The late Bill Hines customized cars for more than half a century. Here he’s seen with one of his most well known jobs, Tats Gotanda’s “Buddha Buggy,” shortly after it was removed from storage in 2005. The lifted ’59 later received a full restoration to its early-’60s guise.

The late Bill Hines customized cars for more than half a century. Here he’s seen with one of his most well known jobs, Tats Gotanda’s “Buddha Buggy,” shortly after it was removed from storage in 2005. The lifted ’59 later received a full restoration to its early-’60s guise.

We’re sorry to report that legendary leadslinger Bill Hines passed away early this morning. He was 94.

Bill was an artist in lead and a master craftsman whose career spanned more than seven decades. Originally from Pennsylvania, he learned the basics of bodywork while living in Detroit. By the time he was in his early 20s, he started customizing with a chopped ’41 Buick. After short stints at the Alexander Brothers and Barris shops, he settled in Southern California to work for Barris full-time. In the post-Barris years, he continued working out of his own shop in Long Beach.

All customizers have their signature cars, and for Bill, it was his “Lil Bat.” The Bat was based on a ’50 Ford that he had chopped and fitted with sweeping tailfins while still living in Detroit. It went through several iterations before landing a spot on the cover of Rod & Custom in March 1959.

Jim Semon, a teenager from Sandusky, Ohio, snapped these photos of Hines’ Lil Bat outside the Barris shop while he was on his cross-country road trip in 1958. This earlier version sports Cadillac sombreros, a solid black paint job and ’58 Michigan tags. We told the story of the trip in TRJ #50.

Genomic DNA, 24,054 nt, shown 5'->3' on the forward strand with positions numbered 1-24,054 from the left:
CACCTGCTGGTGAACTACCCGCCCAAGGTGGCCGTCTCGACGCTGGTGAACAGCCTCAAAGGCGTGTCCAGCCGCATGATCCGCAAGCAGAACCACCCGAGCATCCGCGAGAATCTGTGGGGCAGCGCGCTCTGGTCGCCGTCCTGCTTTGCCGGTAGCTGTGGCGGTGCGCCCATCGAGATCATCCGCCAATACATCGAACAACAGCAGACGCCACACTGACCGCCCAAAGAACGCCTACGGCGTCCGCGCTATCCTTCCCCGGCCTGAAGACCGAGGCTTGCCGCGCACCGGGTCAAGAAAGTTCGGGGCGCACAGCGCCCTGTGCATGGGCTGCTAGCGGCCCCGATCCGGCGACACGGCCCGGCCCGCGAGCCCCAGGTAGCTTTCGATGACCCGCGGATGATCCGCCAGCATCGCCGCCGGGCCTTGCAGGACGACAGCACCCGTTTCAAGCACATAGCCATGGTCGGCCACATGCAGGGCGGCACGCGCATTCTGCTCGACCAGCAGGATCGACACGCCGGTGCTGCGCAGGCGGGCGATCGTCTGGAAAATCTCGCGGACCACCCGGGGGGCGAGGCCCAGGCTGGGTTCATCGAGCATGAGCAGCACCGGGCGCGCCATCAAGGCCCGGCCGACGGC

Jim Semon, a teenager from Sandusky, Ohio, snapped these photos of Hines’ Lil Bat outside the Barris shop while he was on his cross-country road trip in 1958. This earlier version sports Cadillac sombreros, a solid black paint job and ’58 Michigan tags. We told the story of the trip in TRJ #50.

Bill Hines has leaded his name into the history books. He dedicated his life to his craft, and he continued to build and customize into his 90s. Throughout the day, the web and social media have been abuzz with heartwarming tributes to “The Leadslinger.” Our hobby won’t be the same without you, Bill. We send our condolences to the Hines family and custom fans across the globe.

The Barris team poses with “Chili” Catallo’s now-famous “Silver Sapphire” ’32 outside his shop in this early-’60s photo. From left to right, the group includes Catallo, George Barris, Junior Conway, Curly Hulbert and Bill.

The Barris team poses with “Chili” Catallo’s now-famous “Silver Sapphire” ’32 outside his shop in this early-’60s photo. From left to right, the group includes Catallo, George Barris, Junior Conway, Curly Hulbert and Bill.